4.      Financial skills and expertise

4.1     Development of the systems and processes that support budgeting and planning for outcomes as outlined above is likely to require development of skills and expertise within the Welsh Government finance profession.  This focus requires better expertise in areas such as business partnering, data management, analytics and costing.

4.2     CIPFA would support development of closer collaboration, sharing of skills and a more co-ordinated development of finance staff across the Welsh Government to develop and support cross collaboration in government. Examples of this are available through the work of the Government Finance Profession and Academy[10] in Central Government in England and its development of centres of expertise.

4.3     CIPFA also support that where possible, transaction processing and historical finance reporting should be centralised and automated to maximise efficiency.  The focus of operational finance professional can therefore be directed to supporting better planning and decision making in delivery of public services, given the appropriate training, skills development and experience.


[1] A combination of 2% from Land transaction tax and landfill disposals tax and 13% from new powers over income tax rates. Source: Welsh Government – breakdown of Welsh Government Funding 2019-19 final budget, Dec 18

[2]  Welsh Government: Final Budget 2018-2019, December 2017 – para 2.3

[3] Note: changes to the Main Expenditure Groups was undertaken between 2016-27 and 2017-18, therefore direct comparison has only been made over the last three years budgets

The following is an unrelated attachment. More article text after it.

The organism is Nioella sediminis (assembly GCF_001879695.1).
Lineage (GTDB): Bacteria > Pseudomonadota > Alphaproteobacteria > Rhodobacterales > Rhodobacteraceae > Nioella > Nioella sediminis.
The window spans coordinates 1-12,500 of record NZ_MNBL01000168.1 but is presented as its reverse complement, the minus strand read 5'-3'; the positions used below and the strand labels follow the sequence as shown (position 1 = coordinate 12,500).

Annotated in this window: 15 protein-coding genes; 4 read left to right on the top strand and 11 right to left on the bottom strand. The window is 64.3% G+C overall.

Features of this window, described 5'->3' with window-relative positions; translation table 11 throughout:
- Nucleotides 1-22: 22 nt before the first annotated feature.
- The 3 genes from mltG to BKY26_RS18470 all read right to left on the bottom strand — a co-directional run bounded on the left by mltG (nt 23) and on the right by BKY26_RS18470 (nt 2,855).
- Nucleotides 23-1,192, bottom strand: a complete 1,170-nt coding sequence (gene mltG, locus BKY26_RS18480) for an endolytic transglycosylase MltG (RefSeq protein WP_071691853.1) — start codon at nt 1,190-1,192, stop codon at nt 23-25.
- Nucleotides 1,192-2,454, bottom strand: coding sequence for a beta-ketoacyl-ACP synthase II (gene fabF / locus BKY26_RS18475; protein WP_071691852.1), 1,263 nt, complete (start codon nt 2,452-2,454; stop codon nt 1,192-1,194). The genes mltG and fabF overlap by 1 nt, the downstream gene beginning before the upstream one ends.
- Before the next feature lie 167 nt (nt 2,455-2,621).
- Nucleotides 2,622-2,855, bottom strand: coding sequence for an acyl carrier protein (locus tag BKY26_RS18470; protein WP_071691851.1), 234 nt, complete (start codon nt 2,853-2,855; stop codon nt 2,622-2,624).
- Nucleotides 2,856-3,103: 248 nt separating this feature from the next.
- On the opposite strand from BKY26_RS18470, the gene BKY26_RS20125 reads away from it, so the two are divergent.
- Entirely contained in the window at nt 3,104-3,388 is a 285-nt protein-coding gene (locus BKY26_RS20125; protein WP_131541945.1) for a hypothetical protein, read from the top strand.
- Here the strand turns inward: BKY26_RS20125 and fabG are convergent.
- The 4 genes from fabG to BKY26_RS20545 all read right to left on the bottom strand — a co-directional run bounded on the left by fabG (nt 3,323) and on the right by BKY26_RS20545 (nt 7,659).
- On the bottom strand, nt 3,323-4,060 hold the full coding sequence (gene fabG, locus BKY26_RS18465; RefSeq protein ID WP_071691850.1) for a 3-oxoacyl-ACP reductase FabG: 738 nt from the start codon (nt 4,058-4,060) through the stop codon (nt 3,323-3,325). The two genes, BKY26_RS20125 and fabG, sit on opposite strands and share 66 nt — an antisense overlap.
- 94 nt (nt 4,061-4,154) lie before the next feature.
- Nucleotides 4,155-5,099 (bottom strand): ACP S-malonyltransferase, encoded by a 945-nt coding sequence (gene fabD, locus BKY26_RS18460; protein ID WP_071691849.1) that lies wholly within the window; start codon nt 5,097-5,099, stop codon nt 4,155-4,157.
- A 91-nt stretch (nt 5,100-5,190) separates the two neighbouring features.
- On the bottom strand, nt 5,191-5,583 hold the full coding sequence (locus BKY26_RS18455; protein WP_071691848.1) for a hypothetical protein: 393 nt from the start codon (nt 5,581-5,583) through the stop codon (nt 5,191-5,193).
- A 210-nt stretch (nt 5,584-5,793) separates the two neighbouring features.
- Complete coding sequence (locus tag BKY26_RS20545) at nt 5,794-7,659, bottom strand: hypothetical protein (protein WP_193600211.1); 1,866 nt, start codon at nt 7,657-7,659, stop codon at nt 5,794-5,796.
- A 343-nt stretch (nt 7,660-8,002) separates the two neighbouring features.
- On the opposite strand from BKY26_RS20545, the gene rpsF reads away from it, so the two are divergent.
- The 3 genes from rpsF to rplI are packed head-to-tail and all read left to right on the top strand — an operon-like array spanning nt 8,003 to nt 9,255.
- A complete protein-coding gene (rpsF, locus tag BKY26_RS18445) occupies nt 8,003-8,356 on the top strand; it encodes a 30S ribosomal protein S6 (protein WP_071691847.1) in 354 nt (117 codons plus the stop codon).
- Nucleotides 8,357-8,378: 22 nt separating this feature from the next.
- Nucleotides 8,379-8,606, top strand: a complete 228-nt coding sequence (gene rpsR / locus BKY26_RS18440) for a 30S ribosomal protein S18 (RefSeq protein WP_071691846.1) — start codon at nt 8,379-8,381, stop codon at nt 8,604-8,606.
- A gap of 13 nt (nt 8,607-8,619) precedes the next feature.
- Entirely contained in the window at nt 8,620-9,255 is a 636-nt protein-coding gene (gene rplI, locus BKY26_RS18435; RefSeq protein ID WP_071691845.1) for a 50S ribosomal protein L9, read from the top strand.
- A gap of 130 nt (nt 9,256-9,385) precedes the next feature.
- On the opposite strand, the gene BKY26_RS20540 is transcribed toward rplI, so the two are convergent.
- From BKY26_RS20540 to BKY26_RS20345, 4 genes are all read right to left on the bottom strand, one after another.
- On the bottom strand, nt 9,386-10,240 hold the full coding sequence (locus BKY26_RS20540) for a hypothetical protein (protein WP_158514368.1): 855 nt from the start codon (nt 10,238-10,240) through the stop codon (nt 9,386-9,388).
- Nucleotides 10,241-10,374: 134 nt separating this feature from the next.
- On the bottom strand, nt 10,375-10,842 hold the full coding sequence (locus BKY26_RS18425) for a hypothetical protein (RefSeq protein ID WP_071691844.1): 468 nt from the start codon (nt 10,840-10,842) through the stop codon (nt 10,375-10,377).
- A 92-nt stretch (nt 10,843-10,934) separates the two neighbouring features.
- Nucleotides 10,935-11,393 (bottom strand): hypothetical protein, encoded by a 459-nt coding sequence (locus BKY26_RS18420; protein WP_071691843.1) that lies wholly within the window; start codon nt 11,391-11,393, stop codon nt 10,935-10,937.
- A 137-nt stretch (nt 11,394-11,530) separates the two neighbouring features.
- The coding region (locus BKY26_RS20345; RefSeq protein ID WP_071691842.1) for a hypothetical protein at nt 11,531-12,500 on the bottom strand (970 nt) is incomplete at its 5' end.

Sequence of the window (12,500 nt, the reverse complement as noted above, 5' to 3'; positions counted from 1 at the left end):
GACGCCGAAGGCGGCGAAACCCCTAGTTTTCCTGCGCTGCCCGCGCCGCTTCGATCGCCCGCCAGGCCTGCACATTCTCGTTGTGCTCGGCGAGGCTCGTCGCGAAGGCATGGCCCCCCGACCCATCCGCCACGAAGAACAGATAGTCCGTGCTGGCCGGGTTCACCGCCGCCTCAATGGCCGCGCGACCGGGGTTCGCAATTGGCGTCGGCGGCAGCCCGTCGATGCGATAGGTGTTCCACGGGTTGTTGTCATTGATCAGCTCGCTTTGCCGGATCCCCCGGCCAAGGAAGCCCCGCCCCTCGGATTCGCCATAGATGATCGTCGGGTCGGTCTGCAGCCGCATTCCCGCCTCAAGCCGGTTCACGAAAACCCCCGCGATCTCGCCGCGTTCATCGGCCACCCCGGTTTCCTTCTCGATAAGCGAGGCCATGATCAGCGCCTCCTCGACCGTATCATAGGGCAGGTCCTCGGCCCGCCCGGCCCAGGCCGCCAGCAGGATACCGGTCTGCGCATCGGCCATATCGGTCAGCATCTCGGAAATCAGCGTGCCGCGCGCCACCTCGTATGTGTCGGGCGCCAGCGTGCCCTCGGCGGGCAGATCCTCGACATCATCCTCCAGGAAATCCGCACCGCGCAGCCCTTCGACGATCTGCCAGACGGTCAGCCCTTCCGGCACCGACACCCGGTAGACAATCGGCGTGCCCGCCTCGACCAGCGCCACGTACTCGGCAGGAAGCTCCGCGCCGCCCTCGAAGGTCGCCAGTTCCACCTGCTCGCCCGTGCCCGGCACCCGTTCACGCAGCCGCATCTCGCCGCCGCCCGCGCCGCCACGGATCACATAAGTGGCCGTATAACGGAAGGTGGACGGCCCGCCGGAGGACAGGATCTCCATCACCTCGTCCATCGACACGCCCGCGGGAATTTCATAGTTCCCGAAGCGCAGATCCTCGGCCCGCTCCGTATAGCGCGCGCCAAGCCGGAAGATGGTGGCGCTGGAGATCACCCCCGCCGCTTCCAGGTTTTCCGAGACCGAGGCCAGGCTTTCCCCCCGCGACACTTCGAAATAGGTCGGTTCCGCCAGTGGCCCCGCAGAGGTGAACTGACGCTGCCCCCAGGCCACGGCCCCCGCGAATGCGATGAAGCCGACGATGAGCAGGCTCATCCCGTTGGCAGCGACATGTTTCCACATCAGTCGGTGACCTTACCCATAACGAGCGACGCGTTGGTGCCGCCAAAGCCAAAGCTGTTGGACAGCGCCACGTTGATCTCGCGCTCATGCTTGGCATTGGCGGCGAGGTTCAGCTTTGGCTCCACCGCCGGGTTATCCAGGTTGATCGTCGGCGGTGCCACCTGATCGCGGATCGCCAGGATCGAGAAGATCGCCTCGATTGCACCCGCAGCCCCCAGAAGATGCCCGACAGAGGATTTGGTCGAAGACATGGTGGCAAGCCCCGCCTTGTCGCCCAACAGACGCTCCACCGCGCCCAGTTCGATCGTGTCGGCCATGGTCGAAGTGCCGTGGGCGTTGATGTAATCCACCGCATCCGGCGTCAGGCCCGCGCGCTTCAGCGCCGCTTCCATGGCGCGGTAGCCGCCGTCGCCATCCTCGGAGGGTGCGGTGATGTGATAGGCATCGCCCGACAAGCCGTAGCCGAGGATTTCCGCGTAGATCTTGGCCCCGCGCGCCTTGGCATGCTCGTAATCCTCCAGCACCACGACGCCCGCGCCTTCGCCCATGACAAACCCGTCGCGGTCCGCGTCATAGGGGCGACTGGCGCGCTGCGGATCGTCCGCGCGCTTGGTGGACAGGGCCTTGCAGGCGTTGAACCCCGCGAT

[4] Bank of England Inflation Report, August 2018 shows inflation has been running above target (2%) from mid-2017 and is not expected to go below target until late 2020.

[5] Office of Budget Responsibility – Fiscal Sustainability Report, July 2018

[6] The agreement between the Welsh Government and the United Kingdom Government on the Welsh Government’s fiscal framework: the Framework sets a needs based funding factor of 115% into Barnett Funding arrangements from 2018-19, December 2016

[7] Evidence highlighted to the Budget Process Review Group established by the Finance and Constitution Committee and the Scottish Government, final report June 2017

[8] Budget Process Review Group – Final Report Executive Summary, June 2017

[9] Taken from: the consultation letter - A call for information – Welsh Government draft budget proposals for 2019-20, July 2018

[10] The Government Finance Academy – webpages on learning and development of finance professionals across government: